Conserved gene structure and genomic linkage for D-dopachrome
tautomerase (DDT) and MIF
* Marcia Budarf,
Christine A. Kozak,
Section on Molecular Structure and Function, National Eye Institute, Building 6 Room 331, National Institutes of Health,
Bethesda, Maryland 20892-2740, USA
Dept. of Pediatrics, University of Pennsylvania School of Medicine, Philadelphia, Pennsylvania 19104, USA
The Children’s Hospital of Philadelphia, Philadelphia, Pennsylvania, 19104-4399, USA
Laboratory of Molecular Microbiology, National Institute of Allergy and Infectious Diseases National Institutes of Health,
Bethesda, Maryland 20892 USA
Received: 12 February 1998 / Accepted: 8 May 1998
Abstract. Macrophage migration inhibitory factor (MIF) and D-
dopachrome tautomerase (DDT) are small proteins, which are re-
lated both by sequence and by in vitro enzyme activity. Here we
show that the gene for DDT in human and mouse is identical in
exon structure to MIF. Both genes have two introns that are located
at equivalent positions, relative to a twofold repeat in protein struc-
ture. Although in similar positions, the introns are in different
phases relative to the open reading frame. Other members of this
superfamily exist in nematodes and a plant, and a related gene in
C. elegans shares an intron position with MIF and DDT. In addi-
tion to similarities in structure, the genes for DDT and MIF are
closely linked on human Chromosome (Chr) 22 and mouse Chr 10.
Macrophage migration inhibitory factor (MIF) is a small protein
originally identified with a classic lymphokine activity of the same
name (Bloom and Bennett 1966; David 1966; Weiser et al. 1989).
There is a single functional MIF gene in the human genome (Par-
alkar and Wistow 1994), located on Chr 22q11.2 (Budarf et al.
1997). Mouse also has a single functional MIF gene located on Chr
10 but, in contrast to human, the mouse genome also contains
several processed pseudogenes (Bozza et al. 1995; Kozak et al.
1995; Mitchell et al. 1995).
A protein involved in an unusual pathway of melanin synthe-
sis, rat D-dopachrome tautomerase (DDT; Zhang et al. 1995)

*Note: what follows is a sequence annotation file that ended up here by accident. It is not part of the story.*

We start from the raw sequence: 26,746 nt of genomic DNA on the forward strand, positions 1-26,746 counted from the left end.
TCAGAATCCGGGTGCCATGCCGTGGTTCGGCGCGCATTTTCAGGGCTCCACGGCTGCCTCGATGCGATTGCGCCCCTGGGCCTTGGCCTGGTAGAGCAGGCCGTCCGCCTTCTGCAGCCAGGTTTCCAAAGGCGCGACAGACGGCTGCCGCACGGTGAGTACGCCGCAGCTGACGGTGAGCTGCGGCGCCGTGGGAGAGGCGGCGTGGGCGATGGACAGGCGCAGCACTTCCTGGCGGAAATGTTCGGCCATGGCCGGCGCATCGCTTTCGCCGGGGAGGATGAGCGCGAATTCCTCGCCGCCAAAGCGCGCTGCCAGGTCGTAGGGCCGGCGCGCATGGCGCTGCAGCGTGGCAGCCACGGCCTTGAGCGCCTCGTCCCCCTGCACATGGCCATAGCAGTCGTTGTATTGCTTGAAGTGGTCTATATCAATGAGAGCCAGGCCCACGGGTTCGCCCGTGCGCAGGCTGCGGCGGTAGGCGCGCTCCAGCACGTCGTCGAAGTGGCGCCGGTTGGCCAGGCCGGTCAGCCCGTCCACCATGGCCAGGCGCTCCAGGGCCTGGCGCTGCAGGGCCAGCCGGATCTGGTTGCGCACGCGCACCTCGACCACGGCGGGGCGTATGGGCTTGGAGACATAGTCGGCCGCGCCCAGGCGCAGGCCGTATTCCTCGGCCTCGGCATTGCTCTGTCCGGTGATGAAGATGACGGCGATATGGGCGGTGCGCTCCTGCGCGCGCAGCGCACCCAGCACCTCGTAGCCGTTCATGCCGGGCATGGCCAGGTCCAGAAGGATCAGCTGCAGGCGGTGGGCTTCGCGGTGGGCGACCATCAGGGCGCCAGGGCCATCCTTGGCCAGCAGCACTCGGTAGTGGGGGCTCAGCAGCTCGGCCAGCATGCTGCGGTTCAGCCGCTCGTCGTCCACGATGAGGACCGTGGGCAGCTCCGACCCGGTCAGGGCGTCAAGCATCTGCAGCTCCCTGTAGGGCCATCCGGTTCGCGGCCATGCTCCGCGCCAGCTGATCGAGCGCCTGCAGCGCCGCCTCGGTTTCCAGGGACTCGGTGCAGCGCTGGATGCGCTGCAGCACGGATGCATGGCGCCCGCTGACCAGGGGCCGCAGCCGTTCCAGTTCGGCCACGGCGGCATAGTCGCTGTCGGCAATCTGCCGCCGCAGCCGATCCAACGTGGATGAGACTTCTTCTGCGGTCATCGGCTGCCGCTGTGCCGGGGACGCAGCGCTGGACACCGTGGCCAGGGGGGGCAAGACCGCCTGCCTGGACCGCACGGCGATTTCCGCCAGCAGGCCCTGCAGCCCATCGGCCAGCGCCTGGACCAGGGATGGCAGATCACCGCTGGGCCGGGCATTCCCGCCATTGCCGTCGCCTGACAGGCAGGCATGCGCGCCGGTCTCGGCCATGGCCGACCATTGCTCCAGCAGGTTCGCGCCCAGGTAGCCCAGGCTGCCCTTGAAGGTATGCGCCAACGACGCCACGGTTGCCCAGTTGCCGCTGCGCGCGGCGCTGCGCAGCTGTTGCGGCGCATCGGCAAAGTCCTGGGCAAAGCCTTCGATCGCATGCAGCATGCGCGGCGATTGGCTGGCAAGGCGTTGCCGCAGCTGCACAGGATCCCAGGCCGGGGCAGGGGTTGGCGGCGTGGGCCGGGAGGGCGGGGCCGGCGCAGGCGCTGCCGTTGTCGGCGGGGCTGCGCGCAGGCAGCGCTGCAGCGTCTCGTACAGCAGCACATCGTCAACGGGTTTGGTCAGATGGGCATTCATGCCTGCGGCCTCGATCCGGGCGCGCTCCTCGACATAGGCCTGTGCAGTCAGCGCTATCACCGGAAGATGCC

shows low but significant similarity to MIF in protein sequence.
Surprisingly, although the two proteins share less than 30% amino
acid identity, MIF too can catalyze an isomerization of D-
dopachrome (Rosengren et al. 1996), even though this is unlikely
to be the physiologically relevant activity of either protein.
Here we compare the gene structures of MIF and DDT and
show that both genes have equivalent introns in positions that
delineate protein structural elements related by a twofold repeat.
Furthermore, MIF and DDT genes are closely linked in both hu-
man and mouse genomes. Database searches show that DDT and
MIF belong to a wider superfamily with members in nematodes
and plants. One nematode gene shares an intron position with the
Materials and methods
cDNA and gene sequence analysis.
Primers were designed from the
rat DDT sequence (Zhang et al. 1995) and expressed sequence tag (EST)
databases and were used for 5Ј and 3Ј RACE (Frohman 1990) of both
human and mouse DDT cDNA. For RACE, 1g of total human or mouse
liver RNA was transcribed with the appropriate primer by use of Super-
script RT (Life Technologies, Gaithersburg, Md.) following manufactur-
er’s protocols. Of the resulting cDNA template, 10% was then used for
PCR amplification with Taq polymerase (Boehringer Mannheim, India-
napolis, IN) with 30 cycles of 94°C for 1 min, 60°C for 1 min, and 72°C
for 1 min, and a final 10 min extension at 72°C. 5Ј and 3Ј RACE was
performed with reagents from Life Technologies according to manufactur-
er’s instructions. Products were subcloned with the pCRII system (Invit-
rogen, Carlsbad, CA). Genomic clones were obtained by PCR from human
and mouse genomic DNA. Primer sequences are available on request.
Chromosomal localization in human.
Regional localization on human
Chr 22 used 11 somatic cell hybrids as described before (Budarf et al.
1996). For interphase fluorescence in situ hybridization (FISH), human
fibroblast nuclei (GM5565) were prepared as described (Yokota et al.
1995) except that sodium borate was omitted from the hypotonic solution.
Biotin labeling of cosmid probes and FISH were performed as previously
described (Holmes et al. 1997). DAPI was used instead of propidium
iodide to visualize the DNA. Labeling with digoxigenin was performed
according to Lichter and associates (1988).
Chromosomal localization in mouse.
A 460-bp fragment of the mouse
Ddt gene corresponding to exon 1, intron 1, and exon 2 was amplified from
genomic DNA, with primers 3345: CCCGCTAACATGCCATTCGTT and
3512: ATCAACAGGGTCATGCCAGGT. DDT was mapped by following
inheritance of RFLPs in two sets of genetic crosses: (NFS/N or C58/J ×
M.m.musculus) (Kozak et al. 1990) and (NFS/N × M.spretus)×M.spretus
or C58/J as described previously (Adamson et al. 1991).
Total RNA was extracted from 2-day and 10-month-
old mouse tissues and from NIH 3T3 cells, using RNA STAT-60 (Tel-Test
Inc., Friendswood, TX). Northern blotting followed standard methods
(Davis et al. 1986), with 20g total RNA loaded per lane on a 1.5%
agarose gel using formaldehyde buffer. A 375-bp mouse DDT cDNA
fragment was labeled with
P by random priming (Life Technologies).
Hybridization in aqueous buffer was carried out at 65°C. Blots were
stripped and reprobed with a cDNA probe for 18S RNA.
Results and discussion
Cloning mouse and human DDT. The cDNA sequences of human
and mouse DDT were obtained by RT-PCR and by 5Ј and 3Ј
*Present address: The Wilmer Ophthalmological Institute, Johns Hopkins
Hospital, Baltimore, MD 21287-9289, USA.
Correspondence to: G. Wistow
Mammalian Genome 9, 753–757 (1998).
© Springer-Verlag New York Inc. 1998